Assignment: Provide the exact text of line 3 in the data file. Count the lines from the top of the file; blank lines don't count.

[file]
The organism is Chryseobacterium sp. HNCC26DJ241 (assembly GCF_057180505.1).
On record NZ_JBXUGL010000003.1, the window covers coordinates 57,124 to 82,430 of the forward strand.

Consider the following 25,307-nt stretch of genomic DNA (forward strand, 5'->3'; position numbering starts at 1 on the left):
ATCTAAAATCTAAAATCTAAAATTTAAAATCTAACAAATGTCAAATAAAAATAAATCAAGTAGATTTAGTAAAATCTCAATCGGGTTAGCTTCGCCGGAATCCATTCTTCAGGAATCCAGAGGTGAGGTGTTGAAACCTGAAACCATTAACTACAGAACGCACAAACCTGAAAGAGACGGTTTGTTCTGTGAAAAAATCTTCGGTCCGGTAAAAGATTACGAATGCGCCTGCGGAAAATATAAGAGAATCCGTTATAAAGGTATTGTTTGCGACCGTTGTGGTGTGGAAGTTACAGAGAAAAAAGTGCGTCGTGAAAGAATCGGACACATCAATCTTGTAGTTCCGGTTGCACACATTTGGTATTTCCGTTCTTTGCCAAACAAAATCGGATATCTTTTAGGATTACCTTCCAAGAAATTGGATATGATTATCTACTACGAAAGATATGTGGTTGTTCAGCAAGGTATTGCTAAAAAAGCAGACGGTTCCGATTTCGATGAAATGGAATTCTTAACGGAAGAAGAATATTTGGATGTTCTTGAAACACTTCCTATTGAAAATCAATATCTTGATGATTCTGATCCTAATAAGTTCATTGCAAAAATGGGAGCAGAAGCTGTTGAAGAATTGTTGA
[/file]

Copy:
Consider the following 25,307-nt stretch of genomic DNA (forward strand, 5'->3'; position numbering starts at 1 on the left):